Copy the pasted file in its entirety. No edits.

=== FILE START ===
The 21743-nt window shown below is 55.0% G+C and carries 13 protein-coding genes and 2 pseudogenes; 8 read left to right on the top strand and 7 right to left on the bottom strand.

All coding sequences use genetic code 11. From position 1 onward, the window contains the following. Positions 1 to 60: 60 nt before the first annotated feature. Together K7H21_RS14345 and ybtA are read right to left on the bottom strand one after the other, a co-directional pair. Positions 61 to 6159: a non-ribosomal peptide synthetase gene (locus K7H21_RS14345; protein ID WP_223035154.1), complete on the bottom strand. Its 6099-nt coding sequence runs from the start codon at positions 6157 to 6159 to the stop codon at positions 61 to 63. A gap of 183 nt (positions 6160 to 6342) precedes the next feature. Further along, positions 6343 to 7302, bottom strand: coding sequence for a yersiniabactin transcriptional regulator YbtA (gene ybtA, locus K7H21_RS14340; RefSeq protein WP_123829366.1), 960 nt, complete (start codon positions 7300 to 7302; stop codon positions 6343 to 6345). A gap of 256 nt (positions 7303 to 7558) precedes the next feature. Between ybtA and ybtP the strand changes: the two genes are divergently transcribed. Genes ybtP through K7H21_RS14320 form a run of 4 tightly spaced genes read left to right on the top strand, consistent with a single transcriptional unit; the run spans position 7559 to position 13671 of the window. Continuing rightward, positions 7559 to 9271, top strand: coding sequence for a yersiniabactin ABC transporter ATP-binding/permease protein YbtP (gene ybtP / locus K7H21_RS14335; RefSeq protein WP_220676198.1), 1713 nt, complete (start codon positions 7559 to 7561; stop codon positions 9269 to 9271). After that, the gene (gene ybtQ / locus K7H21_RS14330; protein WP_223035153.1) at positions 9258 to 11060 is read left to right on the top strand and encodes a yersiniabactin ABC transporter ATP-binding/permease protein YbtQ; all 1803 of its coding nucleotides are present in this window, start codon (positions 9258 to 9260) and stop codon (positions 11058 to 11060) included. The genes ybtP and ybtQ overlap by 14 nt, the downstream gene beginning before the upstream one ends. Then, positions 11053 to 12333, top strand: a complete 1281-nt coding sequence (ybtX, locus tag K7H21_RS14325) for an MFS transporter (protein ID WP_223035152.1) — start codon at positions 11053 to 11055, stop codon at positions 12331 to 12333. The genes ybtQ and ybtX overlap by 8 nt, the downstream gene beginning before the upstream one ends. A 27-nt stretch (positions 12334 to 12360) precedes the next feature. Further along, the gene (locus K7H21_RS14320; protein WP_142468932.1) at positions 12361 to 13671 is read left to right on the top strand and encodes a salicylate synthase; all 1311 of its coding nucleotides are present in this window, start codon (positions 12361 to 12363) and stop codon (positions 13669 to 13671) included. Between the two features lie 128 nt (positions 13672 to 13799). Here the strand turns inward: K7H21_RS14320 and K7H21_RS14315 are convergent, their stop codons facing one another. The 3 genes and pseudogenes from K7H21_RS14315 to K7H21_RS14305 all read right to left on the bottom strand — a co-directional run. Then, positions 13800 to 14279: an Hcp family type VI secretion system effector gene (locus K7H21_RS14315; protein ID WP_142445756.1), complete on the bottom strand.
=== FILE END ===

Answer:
The 21743-nt window shown below is 55.0% G+C and carries 13 protein-coding genes and 2 pseudogenes; 8 read left to right on the top strand and 7 right to left on the bottom strand.

All coding sequences use genetic code 11. From position 1 onward, the window contains the following. Positions 1 to 60: 60 nt before the first annotated feature. Together K7H21_RS14345 and ybtA are read right to left on the bottom strand one after the other, a co-directional pair. Positions 61 to 6159: a non-ribosomal peptide synthetase gene (locus K7H21_RS14345; protein ID WP_223035154.1), complete on the bottom strand. Its 6099-nt coding sequence runs from the start codon at positions 6157 to 6159 to the stop codon at positions 61 to 63. A gap of 183 nt (positions 6160 to 6342) precedes the next feature. Further along, positions 6343 to 7302, bottom strand: coding sequence for a yersiniabactin transcriptional regulator YbtA (gene ybtA, locus K7H21_RS14340; RefSeq protein WP_123829366.1), 960 nt, complete (start codon positions 7300 to 7302; stop codon positions 6343 to 6345). A gap of 256 nt (positions 7303 to 7558) precedes the next feature. Between ybtA and ybtP the strand changes: the two genes are divergently transcribed. Genes ybtP through K7H21_RS14320 form a run of 4 tightly spaced genes read left to right on the top strand, consistent with a single transcriptional unit; the run spans position 7559 to position 13671 of the window. Continuing rightward, positions 7559 to 9271, top strand: coding sequence for a yersiniabactin ABC transporter ATP-binding/permease protein YbtP (gene ybtP / locus K7H21_RS14335; RefSeq protein WP_220676198.1), 1713 nt, complete (start codon positions 7559 to 7561; stop codon positions 9269 to 9271). After that, the gene (gene ybtQ / locus K7H21_RS14330; protein WP_223035153.1) at positions 9258 to 11060 is read left to right on the top strand and encodes a yersiniabactin ABC transporter ATP-binding/permease protein YbtQ; all 1803 of its coding nucleotides are present in this window, start codon (positions 9258 to 9260) and stop codon (positions 11058 to 11060) included. The genes ybtP and ybtQ overlap by 14 nt, the downstream gene beginning before the upstream one ends. Then, positions 11053 to 12333, top strand: a complete 1281-nt coding sequence (ybtX, locus tag K7H21_RS14325) for an MFS transporter (protein ID WP_223035152.1) — start codon at positions 11053 to 11055, stop codon at positions 12331 to 12333. The genes ybtQ and ybtX overlap by 8 nt, the downstream gene beginning before the upstream one ends. A 27-nt stretch (positions 12334 to 12360) precedes the next feature. Further along, the gene (locus K7H21_RS14320; protein WP_142468932.1) at positions 12361 to 13671 is read left to right on the top strand and encodes a salicylate synthase; all 1311 of its coding nucleotides are present in this window, start codon (positions 12361 to 12363) and stop codon (positions 13669 to 13671) included. Between the two features lie 128 nt (positions 13672 to 13799). Here the strand turns inward: K7H21_RS14320 and K7H21_RS14315 are convergent, their stop codons facing one another. The 3 genes and pseudogenes from K7H21_RS14315 to K7H21_RS14305 all read right to left on the bottom strand — a co-directional run. Then, positions 13800 to 14279: an Hcp family type VI secretion system effector gene (locus K7H21_RS14315; protein ID WP_142445756.1), complete on the bottom strand.